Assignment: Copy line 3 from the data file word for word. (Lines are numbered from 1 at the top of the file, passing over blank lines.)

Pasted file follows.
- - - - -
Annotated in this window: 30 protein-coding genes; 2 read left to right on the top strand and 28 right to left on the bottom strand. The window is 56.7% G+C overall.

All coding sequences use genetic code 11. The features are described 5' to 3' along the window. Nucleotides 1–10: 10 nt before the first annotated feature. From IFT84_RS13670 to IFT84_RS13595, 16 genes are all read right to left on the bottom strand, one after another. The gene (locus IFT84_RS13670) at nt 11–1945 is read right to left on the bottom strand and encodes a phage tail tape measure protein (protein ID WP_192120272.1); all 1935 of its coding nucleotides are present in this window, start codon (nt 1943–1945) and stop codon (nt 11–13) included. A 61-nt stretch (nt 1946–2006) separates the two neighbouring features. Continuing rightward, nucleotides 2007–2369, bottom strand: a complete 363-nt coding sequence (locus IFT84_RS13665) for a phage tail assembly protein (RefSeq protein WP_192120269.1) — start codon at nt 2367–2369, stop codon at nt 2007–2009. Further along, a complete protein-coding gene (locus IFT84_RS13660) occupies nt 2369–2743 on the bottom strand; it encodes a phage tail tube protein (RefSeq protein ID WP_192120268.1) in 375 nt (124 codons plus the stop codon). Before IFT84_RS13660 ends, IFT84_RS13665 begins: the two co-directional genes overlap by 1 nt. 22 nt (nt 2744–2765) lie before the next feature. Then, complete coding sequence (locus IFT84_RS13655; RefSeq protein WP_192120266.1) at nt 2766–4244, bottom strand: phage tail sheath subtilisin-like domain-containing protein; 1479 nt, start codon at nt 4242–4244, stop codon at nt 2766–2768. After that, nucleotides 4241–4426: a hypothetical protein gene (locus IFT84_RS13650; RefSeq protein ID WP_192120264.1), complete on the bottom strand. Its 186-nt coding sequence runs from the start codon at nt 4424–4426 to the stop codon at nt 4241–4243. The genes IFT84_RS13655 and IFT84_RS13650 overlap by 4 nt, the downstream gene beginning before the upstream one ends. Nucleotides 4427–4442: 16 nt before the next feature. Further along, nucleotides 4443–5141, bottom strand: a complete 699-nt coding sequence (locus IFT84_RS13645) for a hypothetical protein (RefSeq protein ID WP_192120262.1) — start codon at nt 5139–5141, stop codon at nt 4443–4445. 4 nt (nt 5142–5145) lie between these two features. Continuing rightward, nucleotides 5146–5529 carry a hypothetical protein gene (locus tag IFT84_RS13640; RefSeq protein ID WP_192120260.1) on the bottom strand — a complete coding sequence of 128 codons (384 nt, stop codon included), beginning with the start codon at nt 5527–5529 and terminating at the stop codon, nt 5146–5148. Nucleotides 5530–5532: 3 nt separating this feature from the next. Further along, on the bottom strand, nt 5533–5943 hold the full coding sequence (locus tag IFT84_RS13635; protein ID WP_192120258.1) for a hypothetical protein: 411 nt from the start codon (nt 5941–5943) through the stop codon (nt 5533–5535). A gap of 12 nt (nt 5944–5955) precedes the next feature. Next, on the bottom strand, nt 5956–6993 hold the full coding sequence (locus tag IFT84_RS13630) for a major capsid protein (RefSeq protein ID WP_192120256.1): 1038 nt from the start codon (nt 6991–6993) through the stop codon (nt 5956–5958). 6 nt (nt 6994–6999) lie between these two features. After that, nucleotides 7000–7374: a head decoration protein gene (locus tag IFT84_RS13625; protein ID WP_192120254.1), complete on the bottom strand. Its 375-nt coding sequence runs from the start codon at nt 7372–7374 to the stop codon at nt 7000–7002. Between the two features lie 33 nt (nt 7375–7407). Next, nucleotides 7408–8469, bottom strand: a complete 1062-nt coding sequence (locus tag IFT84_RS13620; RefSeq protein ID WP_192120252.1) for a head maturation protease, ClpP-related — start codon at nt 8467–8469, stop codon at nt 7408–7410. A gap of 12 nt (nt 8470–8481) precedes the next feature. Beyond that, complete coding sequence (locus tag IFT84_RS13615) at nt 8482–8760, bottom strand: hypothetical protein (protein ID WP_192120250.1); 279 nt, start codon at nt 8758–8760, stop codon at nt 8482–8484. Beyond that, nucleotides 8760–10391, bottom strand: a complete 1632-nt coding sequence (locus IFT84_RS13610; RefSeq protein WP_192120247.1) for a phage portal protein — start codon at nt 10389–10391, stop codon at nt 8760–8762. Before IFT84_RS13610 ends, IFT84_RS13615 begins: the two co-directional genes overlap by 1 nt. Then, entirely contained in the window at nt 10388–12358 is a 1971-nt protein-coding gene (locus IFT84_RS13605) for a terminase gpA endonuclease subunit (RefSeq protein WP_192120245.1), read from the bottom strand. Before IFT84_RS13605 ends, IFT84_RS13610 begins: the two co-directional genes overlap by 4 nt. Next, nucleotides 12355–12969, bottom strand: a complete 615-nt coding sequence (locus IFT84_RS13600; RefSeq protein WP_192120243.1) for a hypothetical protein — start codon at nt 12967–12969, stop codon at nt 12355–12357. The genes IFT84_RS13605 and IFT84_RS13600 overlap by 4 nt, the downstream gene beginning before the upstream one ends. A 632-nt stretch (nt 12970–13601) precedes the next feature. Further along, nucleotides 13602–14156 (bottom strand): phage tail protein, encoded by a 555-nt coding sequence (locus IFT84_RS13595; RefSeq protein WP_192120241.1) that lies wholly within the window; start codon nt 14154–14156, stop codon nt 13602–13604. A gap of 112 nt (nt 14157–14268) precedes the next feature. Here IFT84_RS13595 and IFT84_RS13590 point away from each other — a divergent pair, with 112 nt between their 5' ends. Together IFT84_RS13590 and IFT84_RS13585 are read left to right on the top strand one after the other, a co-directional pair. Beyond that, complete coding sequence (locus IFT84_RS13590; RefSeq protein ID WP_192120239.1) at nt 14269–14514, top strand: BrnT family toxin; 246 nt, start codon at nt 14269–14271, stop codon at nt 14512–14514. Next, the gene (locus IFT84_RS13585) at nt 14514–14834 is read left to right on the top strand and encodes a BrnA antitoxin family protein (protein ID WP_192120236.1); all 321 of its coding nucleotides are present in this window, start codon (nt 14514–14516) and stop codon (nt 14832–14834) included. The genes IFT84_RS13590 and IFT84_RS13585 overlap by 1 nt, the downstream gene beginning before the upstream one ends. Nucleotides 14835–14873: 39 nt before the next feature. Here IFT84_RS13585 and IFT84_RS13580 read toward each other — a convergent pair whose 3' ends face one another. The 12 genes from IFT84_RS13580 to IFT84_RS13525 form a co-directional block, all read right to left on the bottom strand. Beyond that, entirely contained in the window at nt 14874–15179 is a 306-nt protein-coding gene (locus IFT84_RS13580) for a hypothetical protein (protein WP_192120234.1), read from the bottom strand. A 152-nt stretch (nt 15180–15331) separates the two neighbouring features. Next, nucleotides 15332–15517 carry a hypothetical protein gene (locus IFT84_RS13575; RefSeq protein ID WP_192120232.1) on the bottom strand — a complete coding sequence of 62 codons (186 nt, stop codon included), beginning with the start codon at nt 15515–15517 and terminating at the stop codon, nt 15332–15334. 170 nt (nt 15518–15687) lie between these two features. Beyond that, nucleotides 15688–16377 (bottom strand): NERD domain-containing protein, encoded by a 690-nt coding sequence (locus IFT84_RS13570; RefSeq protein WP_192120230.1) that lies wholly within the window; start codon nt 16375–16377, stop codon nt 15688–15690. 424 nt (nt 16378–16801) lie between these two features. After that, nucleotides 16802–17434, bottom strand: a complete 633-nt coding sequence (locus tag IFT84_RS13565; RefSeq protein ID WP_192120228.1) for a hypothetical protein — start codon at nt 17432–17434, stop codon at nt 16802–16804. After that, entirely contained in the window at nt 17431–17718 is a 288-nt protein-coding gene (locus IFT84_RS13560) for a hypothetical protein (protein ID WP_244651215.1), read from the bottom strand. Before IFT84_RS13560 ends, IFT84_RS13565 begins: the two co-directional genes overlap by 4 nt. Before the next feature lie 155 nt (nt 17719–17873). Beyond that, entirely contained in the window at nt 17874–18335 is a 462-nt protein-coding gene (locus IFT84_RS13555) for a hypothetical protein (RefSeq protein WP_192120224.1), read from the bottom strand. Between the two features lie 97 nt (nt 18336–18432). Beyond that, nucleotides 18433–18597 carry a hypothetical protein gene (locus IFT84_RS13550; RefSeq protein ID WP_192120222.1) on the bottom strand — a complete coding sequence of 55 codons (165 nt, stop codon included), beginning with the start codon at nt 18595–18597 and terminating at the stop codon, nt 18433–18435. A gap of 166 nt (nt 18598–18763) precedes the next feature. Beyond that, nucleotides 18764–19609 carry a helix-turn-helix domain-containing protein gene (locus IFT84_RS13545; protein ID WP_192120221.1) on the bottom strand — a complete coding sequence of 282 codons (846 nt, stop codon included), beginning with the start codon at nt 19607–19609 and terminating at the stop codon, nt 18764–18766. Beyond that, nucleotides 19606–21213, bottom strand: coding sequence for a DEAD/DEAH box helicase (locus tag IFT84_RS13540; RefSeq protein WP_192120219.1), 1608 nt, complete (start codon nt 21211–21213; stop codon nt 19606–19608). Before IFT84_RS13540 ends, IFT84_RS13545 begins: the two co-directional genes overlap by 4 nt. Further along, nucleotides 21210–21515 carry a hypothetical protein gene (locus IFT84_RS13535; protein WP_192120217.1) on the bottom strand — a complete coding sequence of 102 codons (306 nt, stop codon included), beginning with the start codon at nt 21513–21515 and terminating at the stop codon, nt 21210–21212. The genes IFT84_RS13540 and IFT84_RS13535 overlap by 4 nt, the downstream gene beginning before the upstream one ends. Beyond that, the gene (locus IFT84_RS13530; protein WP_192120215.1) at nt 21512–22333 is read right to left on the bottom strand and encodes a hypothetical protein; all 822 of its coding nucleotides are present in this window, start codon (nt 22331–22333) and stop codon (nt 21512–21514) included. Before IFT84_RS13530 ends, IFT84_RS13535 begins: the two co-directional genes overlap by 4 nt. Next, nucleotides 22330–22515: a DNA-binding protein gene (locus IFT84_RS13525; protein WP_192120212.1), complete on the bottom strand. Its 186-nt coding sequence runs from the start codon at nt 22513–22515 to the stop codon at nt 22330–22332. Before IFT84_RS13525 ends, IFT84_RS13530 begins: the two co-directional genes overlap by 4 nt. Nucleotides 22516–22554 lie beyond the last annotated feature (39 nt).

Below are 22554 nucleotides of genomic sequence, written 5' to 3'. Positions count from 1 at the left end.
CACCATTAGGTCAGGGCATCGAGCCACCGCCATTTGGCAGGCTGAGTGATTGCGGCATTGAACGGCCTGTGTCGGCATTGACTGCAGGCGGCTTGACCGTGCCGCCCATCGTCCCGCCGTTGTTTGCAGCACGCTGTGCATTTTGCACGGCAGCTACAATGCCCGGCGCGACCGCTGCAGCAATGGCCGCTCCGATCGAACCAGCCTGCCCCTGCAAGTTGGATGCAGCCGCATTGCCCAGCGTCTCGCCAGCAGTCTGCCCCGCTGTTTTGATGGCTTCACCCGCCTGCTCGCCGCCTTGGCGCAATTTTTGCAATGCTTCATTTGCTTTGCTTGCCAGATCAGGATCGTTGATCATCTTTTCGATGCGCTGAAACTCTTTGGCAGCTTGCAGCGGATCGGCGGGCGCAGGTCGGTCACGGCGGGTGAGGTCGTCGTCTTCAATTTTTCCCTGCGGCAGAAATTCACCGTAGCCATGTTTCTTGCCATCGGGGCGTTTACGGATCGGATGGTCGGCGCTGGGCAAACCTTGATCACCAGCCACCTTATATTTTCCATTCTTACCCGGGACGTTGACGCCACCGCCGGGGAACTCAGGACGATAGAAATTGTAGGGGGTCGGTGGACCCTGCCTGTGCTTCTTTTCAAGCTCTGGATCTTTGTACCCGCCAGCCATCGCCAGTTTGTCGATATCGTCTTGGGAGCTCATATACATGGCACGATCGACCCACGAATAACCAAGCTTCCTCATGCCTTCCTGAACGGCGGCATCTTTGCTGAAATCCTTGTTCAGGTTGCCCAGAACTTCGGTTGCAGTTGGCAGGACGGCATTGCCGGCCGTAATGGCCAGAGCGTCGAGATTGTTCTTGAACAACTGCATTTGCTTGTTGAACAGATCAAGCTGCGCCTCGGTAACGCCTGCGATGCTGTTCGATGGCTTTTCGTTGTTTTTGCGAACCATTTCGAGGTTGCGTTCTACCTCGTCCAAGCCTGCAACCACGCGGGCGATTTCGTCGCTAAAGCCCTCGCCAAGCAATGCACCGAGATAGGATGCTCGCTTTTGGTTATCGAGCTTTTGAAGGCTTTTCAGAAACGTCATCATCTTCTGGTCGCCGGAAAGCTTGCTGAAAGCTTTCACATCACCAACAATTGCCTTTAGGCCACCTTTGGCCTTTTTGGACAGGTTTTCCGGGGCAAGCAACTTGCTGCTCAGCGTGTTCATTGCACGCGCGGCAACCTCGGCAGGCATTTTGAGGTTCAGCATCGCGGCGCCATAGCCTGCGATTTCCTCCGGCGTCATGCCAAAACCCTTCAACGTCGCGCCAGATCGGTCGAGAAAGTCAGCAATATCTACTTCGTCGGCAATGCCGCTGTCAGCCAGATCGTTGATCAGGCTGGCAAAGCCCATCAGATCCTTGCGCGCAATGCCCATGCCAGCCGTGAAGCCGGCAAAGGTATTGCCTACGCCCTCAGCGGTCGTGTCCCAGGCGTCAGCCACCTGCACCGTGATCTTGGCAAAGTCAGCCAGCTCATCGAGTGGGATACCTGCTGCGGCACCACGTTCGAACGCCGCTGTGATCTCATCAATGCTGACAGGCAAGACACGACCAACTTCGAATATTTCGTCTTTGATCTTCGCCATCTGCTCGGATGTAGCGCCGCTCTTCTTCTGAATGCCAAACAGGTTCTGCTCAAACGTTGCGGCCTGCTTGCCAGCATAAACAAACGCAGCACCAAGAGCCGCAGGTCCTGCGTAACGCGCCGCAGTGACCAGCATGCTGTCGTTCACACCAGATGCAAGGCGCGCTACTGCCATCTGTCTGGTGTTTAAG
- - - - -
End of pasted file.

Below are 22554 nucleotides of genomic sequence, written 5' to 3'. Positions count from 1 at the left end.